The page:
Almost instantly proclaimed “the most spectacular restaurant in the world” by New York Magazine (perhaps not entirely an impartial source), Windows on the World, in fact, grew to earn that accolade along with the loyalty of a vast, diverse clientele. Although elite food critics sniped that it was less the cuisine than the spectacular panoramic views that were the main course worth savoring at Windows, patrons were enthralled by the entirety of its singular ambience. Baum, for example, asked Glaser to create a sweeping scrim wall curtain of hand-sewn beads and delicate lights that would shimmer and gently undulate, to enhance the destination’s celestial aura.
As a result of the 1993 terrorist truck bomb attack on the landmark buildings (when smoke and grime lofted up to the North Tower’s highest floors), the restaurant closed for several years of refurbishment. It relaunched in 1996 under a new owner-operator company led by David Emil. As the new millennium dawned, Windows was serving 800 nightly meals, with reported revenues that earned it distinction as the highest-grossing restaurant in the United States.
A through-line of that restored success was the continued use of Milton Glaser’s aerial themed china patterns—which featured a playful, organizing vocabulary of radiant sunrises, memorable sunsets, and atmospheric cloud formations inset. These were materialized mostly, but not exclusively, in bold colors of sunny yellow and clear-sky blue. Menus, matchbooks, and other promotional literature for the venue also perpetuated Glaser’s appealing graphics. Poignantly, his distinctive blue sky and gold logo were ready to wrap the bottles of 500 cases of Veuve Clicquot, ordered for Window’s 25th anniversary, due for celebration in October 2001.
The 9/11 Museum’s collection attests to the strong, special hold that Glaser’s WOW designs had for those of us fortunate enough to have visited Windows on the World—perhaps for a birthday or a retirement party; to mark a special anniversary or visit to the Empire City; or a business function hosted there, when attendees couldn’t resist stealing looks outside the windows, astonished by the miniaturized cityscape, the sight of a lower-flying plane, or a fog bank below them obscuring the sun they enjoyed.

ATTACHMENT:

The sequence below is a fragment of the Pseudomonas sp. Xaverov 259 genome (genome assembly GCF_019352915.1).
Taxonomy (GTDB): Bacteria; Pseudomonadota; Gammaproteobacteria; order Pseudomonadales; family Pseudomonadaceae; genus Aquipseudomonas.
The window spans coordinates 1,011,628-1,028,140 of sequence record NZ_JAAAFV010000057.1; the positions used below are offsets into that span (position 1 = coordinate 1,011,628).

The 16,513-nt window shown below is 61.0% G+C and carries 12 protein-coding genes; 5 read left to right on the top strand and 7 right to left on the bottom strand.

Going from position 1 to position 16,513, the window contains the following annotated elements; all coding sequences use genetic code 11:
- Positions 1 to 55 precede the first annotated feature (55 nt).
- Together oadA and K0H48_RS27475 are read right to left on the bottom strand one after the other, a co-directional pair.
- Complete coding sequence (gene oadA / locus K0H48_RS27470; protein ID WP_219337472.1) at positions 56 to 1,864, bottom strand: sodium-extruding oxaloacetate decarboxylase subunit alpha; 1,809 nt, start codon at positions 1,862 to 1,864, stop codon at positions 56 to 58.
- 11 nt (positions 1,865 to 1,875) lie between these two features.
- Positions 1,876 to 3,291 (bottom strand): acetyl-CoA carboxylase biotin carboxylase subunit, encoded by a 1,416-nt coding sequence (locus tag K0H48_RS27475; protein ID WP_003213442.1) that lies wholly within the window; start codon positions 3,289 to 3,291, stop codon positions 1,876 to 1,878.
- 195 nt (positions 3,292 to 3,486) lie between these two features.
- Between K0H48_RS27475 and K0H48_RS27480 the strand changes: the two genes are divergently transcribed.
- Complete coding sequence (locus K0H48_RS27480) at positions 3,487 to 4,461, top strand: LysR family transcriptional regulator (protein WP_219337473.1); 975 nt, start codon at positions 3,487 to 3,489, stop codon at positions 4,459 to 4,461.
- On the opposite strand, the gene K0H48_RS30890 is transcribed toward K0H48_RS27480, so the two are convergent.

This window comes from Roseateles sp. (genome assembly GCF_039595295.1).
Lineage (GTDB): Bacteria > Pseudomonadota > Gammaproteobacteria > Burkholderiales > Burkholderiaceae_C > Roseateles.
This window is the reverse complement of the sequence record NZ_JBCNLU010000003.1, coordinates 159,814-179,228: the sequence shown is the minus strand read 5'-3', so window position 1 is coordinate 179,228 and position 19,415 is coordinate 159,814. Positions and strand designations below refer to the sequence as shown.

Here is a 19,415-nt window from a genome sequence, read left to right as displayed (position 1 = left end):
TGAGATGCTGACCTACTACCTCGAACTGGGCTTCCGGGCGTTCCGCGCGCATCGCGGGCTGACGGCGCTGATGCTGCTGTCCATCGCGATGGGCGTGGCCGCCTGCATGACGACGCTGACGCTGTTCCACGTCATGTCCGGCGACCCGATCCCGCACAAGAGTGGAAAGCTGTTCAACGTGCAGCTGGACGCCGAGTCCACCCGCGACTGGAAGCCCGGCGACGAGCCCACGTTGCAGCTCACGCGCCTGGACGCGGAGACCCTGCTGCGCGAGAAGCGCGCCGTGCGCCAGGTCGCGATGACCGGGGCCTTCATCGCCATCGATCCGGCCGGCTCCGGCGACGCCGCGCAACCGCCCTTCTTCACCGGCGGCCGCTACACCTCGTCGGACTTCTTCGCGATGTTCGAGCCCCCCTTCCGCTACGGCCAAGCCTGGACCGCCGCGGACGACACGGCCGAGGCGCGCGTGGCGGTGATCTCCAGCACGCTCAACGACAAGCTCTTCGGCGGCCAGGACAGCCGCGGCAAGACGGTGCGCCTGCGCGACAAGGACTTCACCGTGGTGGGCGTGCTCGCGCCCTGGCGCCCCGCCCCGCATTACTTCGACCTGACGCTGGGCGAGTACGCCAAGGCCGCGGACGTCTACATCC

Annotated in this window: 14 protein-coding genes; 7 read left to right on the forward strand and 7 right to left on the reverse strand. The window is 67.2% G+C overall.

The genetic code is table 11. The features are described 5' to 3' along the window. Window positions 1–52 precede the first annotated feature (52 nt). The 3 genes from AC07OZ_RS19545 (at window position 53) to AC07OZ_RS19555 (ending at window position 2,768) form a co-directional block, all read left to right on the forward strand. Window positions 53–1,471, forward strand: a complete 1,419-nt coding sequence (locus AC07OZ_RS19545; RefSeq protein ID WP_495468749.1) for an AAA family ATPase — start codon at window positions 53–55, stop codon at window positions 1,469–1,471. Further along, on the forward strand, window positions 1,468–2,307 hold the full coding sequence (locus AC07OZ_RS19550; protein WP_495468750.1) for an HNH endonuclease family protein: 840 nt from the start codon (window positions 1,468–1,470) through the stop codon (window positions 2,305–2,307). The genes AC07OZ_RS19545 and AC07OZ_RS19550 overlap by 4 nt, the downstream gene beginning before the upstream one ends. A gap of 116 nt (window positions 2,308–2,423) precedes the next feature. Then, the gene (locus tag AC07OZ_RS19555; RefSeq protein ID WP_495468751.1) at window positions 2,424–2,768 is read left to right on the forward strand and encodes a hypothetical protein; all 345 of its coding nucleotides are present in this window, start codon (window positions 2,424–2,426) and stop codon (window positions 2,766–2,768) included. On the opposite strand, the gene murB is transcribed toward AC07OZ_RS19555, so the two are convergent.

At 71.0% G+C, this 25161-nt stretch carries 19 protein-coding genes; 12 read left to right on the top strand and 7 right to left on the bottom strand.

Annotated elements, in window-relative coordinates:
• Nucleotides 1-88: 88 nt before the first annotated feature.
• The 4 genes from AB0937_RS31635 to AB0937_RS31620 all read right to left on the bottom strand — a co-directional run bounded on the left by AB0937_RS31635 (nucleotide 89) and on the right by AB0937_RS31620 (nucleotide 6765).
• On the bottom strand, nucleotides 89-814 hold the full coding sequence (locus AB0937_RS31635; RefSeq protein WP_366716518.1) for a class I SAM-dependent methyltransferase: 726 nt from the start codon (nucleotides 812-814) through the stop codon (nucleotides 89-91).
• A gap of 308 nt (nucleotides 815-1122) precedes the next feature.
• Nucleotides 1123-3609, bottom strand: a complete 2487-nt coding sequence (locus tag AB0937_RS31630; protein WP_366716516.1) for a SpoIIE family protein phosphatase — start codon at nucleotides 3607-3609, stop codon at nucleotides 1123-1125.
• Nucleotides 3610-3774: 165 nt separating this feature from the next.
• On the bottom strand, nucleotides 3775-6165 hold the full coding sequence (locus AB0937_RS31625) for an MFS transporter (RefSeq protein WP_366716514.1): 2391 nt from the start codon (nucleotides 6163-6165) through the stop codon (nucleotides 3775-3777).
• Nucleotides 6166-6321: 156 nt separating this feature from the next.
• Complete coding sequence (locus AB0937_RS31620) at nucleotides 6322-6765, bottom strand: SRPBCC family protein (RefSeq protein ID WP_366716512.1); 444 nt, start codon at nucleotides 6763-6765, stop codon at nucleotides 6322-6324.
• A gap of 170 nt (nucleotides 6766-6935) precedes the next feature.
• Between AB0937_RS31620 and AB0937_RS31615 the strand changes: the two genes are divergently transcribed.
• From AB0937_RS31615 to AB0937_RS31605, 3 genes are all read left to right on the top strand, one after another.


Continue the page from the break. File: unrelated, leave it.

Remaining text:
The cross-section of mementoes entrusted to our safekeeping span the gamut of donations from those made by tourists and conference attendees, to lifelong New Yorkers, neighborhood residents, and habitual diners from the World Trade Center campus itself, to members of the restaurant staff, management, and kitchen teams. Often, items are accompanied by a personalizing story attesting to the occasion for, or enduring impact of, that elevated eating experience.
Tragically, on September 11, all present on the 106th and 107th floors would perish once hijacked Flight 11 crashed into the North Tower at 8:46 a.m., with egress to safety terminated. A number of Glaser-designed china souvenirs in our holdings in fact were presented by colleagues spared death—by fate or workshift—to commemorate those responsible for the restaurant’s distinctive food and gracious hospitality, year-round.
In the wake of the 9/11, journalists often approached the survivors of the Windows on the World venture to reflect on its achievement, from its earlier and later phases of operation. In one account, Glaser characterized the enterprise of its creation as a journey to the “Promised Land.” In his capacity as a design collaborator, his imagination had been unleashed to craft its telling details, but at an unexpected, novel, and enormous scale.
“There has never been anything like it,” Glaser said, which could serve as his own epitaph.
By Jan S. Ramirez, Executive Vice President of Collections & Chief Curator, 9/11 Memorial & Museum